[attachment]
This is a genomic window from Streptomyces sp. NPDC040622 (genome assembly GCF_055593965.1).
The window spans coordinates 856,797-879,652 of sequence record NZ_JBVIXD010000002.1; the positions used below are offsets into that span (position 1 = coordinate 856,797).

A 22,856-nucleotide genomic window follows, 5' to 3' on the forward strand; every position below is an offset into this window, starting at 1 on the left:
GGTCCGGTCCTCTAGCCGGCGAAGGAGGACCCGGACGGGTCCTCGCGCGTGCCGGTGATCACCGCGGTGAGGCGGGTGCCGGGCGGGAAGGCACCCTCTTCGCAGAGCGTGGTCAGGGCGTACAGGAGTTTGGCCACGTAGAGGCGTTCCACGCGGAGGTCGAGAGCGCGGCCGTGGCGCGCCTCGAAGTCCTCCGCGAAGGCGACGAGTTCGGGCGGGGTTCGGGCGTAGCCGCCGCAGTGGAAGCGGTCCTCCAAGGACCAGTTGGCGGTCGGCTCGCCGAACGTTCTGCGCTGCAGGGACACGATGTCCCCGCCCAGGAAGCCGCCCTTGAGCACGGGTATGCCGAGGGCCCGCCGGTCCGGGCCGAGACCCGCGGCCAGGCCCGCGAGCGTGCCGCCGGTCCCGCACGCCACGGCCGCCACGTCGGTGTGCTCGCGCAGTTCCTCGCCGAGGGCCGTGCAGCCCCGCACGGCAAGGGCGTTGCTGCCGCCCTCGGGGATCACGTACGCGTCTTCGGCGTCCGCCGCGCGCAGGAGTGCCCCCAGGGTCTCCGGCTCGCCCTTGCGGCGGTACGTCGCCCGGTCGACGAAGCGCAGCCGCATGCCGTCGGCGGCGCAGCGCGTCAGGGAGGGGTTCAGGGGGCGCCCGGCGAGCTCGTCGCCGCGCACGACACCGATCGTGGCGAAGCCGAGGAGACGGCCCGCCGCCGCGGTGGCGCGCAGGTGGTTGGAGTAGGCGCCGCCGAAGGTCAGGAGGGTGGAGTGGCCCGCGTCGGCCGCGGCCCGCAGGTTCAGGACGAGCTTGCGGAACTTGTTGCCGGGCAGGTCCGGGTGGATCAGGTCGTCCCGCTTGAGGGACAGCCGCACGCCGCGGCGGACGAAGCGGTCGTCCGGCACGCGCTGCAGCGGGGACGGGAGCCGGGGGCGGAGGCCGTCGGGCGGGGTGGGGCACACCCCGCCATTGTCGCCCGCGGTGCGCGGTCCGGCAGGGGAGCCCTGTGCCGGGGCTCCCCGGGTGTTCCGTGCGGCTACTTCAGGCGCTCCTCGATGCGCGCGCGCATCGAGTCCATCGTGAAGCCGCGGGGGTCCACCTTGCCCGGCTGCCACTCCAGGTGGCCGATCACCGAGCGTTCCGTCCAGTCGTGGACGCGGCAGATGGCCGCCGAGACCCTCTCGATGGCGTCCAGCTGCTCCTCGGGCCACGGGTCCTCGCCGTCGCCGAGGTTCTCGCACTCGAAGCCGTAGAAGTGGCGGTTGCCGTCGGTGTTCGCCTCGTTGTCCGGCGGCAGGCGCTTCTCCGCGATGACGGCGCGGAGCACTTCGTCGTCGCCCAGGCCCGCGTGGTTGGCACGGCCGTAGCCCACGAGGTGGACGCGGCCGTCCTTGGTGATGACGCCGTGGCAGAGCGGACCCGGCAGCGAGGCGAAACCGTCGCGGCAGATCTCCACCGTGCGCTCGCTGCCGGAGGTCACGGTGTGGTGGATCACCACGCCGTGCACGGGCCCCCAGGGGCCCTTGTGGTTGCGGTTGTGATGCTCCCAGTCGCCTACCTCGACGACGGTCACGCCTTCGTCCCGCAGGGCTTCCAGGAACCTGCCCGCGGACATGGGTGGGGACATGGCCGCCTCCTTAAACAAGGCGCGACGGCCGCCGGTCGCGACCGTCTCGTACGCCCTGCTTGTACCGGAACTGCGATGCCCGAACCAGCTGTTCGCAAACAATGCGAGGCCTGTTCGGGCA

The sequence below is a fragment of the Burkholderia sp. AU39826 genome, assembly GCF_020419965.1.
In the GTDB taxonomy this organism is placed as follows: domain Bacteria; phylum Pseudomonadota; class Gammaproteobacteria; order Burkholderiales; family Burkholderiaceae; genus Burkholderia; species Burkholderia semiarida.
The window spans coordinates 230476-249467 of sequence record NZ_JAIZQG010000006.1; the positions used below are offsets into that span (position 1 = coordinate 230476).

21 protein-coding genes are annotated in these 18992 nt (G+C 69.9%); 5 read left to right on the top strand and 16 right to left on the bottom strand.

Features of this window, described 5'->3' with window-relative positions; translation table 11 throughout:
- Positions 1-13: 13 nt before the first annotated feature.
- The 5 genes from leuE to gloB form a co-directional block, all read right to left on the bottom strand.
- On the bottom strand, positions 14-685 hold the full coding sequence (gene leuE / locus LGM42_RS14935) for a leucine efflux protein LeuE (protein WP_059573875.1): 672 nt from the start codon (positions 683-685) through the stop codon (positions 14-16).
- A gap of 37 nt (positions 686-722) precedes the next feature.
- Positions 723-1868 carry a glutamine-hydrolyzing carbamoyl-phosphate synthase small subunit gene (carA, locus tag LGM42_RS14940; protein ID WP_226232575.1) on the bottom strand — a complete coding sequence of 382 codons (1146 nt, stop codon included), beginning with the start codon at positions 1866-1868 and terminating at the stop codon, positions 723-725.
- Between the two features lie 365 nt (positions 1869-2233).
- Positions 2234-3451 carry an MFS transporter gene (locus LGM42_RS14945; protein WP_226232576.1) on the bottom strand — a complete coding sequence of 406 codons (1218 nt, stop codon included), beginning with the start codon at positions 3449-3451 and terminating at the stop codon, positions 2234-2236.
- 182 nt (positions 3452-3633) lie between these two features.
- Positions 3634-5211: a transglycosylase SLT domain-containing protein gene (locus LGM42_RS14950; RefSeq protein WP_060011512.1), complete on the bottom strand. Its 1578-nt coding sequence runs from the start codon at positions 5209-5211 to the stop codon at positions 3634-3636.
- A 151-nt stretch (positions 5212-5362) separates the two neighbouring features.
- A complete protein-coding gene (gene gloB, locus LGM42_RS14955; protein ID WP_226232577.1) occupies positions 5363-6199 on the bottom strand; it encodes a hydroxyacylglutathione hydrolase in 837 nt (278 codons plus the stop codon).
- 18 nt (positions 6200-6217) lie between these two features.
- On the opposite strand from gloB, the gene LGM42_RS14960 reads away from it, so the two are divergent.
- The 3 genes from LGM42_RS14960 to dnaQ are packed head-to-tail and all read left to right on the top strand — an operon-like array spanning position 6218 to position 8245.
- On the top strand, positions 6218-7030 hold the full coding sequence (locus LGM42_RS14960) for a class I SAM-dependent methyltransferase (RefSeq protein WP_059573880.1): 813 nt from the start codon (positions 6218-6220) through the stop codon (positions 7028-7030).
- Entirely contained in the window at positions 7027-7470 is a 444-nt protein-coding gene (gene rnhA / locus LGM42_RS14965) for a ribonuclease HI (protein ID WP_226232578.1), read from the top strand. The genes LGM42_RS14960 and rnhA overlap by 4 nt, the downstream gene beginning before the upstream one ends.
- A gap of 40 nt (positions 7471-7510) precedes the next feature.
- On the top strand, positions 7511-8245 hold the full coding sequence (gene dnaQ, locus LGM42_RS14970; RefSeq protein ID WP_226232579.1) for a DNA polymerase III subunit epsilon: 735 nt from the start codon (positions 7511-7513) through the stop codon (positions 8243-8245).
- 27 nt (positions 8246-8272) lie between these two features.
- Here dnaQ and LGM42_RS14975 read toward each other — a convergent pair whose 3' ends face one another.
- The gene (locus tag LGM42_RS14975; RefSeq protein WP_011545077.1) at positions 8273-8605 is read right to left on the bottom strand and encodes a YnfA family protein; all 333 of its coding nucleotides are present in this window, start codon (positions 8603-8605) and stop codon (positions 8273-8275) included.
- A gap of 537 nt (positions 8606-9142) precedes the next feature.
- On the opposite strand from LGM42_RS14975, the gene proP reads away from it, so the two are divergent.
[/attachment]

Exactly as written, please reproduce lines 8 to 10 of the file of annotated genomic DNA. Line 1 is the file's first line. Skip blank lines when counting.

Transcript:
21 protein-coding genes are annotated in these 18992 nt (G+C 69.9%); 5 read left to right on the top strand and 16 right to left on the bottom strand.

Features of this window, described 5'->3' with window-relative positions; translation table 11 throughout:
- Positions 1-13: 13 nt before the first annotated feature.